And so tonight was to be picture restoration, but I started finding more academic blogs and one led to another, when I get some time I think I will put in links, but for now they just provided some quiet interest as I skimmed through, from one through links to the next.

They were talking about energy in Wyoming on Nightline tonight and it was more balanced than usual, with a nod to the fact that the gas will supply CA energy for 15 years - or the equivalent. With gas prices up and as we approach the peak of world production there has to be a balance. Pity they only briefly mentioned the water issues though.

Having retouched only one photo (Great-Grandfather) its time for "Singularity Sky," by Charles Stross. It replaces "The Glasswright's Master," by Mindy Klasky. The Glasswright book was the fifth in the series and I think that she was getting a bit tired of them, since an awful lot of action got crammed into a small bnumber of pages tying up all the loose end. Pity in a way as the first two or three were better.

Well time to print a picture, read a chapter and bed.

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No lunch yet

I knew that going to bed irritated keeps you awake, but I was and I did. I was starting a new novel and didn't want to get too engrossed, and so went to bed and stayed awake - bah! humbug!

My eyes are slightly crossed from peering into a microscope trying to determine how deep ten microns is - apparently we have cut as far as a couple of hundred, when the target was ten. Well at least we can dial back.

Life is full of ironies. We have just been awarded a contract to develop some technology, but in the initial negotiation one of the streams that would fund work in our lab was cut. After some negotiation it is being re-established, but half the money was to go for a new piece of equipment. The overall project leader has suggested that we put that purchase on hold for a year (and until we can get more money) so that a different new project can be started. Of course there is no money for next year yet, and may not be so that I may have the money to do the work, but not the money for the equipment that is needed to do the work, and then if the equipment comes at all there will be no money for staff to work it. Being cynical I can't help but believe that such a combination would provide a good excuse to delete our portion of the funding.

Now the ironic part, in sending me the latest request for paperwork it included the statement of work for the new project. With an evil chuckle I realise that it is to start to develop something that I am currently signing a contract with someone else to do. And the approach we are playing with works. (Though we are too aggressive as the microscope study showed). It is going to be interesting to see how this plays out.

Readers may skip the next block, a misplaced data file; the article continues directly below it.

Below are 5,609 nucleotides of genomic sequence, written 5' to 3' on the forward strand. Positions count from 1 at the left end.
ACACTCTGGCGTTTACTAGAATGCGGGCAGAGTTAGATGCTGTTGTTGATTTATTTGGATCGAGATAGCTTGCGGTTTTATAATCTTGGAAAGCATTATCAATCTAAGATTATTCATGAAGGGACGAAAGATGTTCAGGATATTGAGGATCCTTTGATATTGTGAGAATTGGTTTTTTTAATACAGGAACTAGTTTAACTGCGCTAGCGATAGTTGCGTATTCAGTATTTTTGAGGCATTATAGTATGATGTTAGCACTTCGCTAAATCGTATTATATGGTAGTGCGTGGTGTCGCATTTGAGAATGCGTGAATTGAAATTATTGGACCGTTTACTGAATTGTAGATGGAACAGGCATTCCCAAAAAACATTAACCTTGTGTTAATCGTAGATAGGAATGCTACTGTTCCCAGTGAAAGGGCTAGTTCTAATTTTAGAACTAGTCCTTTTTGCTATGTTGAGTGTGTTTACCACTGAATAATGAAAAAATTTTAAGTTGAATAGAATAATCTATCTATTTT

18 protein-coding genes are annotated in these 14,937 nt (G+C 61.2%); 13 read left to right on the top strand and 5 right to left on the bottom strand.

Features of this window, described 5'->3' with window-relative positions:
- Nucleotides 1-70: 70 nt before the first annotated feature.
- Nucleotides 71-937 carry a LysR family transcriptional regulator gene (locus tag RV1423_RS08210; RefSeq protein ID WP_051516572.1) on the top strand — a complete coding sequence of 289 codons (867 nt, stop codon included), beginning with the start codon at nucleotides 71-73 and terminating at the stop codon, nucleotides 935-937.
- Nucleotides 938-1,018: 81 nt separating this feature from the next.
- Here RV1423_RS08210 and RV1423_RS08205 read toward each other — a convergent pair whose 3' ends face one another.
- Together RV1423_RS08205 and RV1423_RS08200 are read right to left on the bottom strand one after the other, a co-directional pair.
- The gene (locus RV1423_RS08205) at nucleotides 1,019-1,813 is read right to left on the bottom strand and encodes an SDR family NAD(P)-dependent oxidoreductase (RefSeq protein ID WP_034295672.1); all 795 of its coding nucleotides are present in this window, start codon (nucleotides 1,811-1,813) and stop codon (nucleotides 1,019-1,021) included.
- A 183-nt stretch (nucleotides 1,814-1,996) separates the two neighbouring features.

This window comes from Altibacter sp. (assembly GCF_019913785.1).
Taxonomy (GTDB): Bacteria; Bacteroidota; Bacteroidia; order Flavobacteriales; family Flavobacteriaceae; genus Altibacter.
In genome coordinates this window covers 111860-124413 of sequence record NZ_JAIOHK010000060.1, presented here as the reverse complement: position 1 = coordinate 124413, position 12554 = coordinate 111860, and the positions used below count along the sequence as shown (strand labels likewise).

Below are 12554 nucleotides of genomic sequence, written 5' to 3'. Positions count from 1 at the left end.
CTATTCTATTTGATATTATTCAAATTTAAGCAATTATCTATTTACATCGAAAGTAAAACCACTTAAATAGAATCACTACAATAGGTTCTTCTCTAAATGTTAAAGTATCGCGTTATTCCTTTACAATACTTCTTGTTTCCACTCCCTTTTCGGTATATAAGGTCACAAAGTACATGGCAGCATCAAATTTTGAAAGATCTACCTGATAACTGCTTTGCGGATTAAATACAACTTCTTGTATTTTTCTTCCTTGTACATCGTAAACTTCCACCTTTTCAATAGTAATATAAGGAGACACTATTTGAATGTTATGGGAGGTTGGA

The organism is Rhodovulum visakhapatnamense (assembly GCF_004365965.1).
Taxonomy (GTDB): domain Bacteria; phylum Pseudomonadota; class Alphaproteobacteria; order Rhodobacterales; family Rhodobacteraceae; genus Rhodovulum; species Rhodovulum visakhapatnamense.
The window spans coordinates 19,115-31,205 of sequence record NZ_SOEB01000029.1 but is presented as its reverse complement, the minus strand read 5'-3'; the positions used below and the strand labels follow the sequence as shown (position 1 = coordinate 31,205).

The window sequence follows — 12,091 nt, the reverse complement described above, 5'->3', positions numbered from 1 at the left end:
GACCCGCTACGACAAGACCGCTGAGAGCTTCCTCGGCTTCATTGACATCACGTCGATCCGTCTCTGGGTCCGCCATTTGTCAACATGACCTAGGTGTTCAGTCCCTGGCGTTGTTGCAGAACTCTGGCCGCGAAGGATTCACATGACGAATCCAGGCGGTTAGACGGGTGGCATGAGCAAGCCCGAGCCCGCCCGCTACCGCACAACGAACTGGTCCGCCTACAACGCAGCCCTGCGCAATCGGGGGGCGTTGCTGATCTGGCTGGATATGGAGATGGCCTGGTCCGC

Rigger just dropped a note to say she had an emergency laporoscopy but is now doing better, but still of her feet, and my surgeon just left a message and will try calling back this afternoon so I guess I will wait around.

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Sunday, July 18, 2004

And so to bed

Well the planned for quiet evening turned out quite busy. After fixing Chicken Teryaki and finishing it with cherries sat down to shift the Actress' e-mail over to Apple Mail. Went with little problem, but then started to read blogs. Registered for the LATimes Website and this required I access my own e-mail. Oops! 26 pages that had to be deleted, and in the middle discovered that Rigger has just got out of hospital, and is still feeling bad. I wonder what happened, sent an e-mail to find out. The Ipod I sent her came back this week, and so must wait until I can get over there to make sure she gets it.

So much for rest, there were two notes giving me a full day of work tomorrow doing paperwork, when I had already commited to getting into the lab. Grrrr!

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A Quiet Afternoon

Since the Actress was treading the boards for the final matinee of the present production, I restored a couple of photographs - from 1915 and 1917, they both showed small signs of the emulsion lifting off the paper and the odd scratch and defect, so it took four hours to do the two. I use Photoshop and follow two books "The Photoshop Book for digital photographers" by Scott Kelby, and "Photoshop Restoration and Retouching" by Katrin Eismann (second edition), which are invaluable. The tiny dots all over the faces can be treated by adding a blur and then using the history brush to paint in either dark or light pixels to the affected area. While it works it takes a while since you have to do it about twice, but it allows you to keep a lot of the detail.

I also decided that we needed a better printer to produce good enough quality prints to send back to the UK, and got an HP that also works wirelessly. All I need now is for the Engineer to come home so that it can be properly installed. Wonder when that wil be ?

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The Call to England

Instead of the Antiques Road Show it was golf on the tele today. As I called it was just about over and the course was full of police. Funny really since we reminisced that when Harold Wilson was PM he got on the train with everyone else and only one policeman. Mum's main care person has quit to take a job in a supermarket. And the other lady who took care of her at night when she first moved into the home has been on the sick with arthritis for a long time, but dropped by on Friday.

Mum's memory is going more notably this week, and she did not remember that I told her about the Actress' father dying twelve days ago or that we gone to the funeral. But as we talked she perked up.

Lunch included 3 apricots - since , after they had a look down my throat I checked the relevant web site (which I need to look up again) and while it is not a problem, they do say eating three friut courses a day helps.

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A Quiet Sunday

It's muggy out and even the squirrels are resting. A typical Sunday, a mug of tea to get started and a quick browse through the Sunday papers. It's hard to know exactly who is ahead in the polls, and a couple of maybe interesting aricles go on too long. Maybe I'll come back later, for a deeper read. Then on to exercise - just at home to a video - no $150 an hour trainers for this house. A quick shower, and now lunch . . .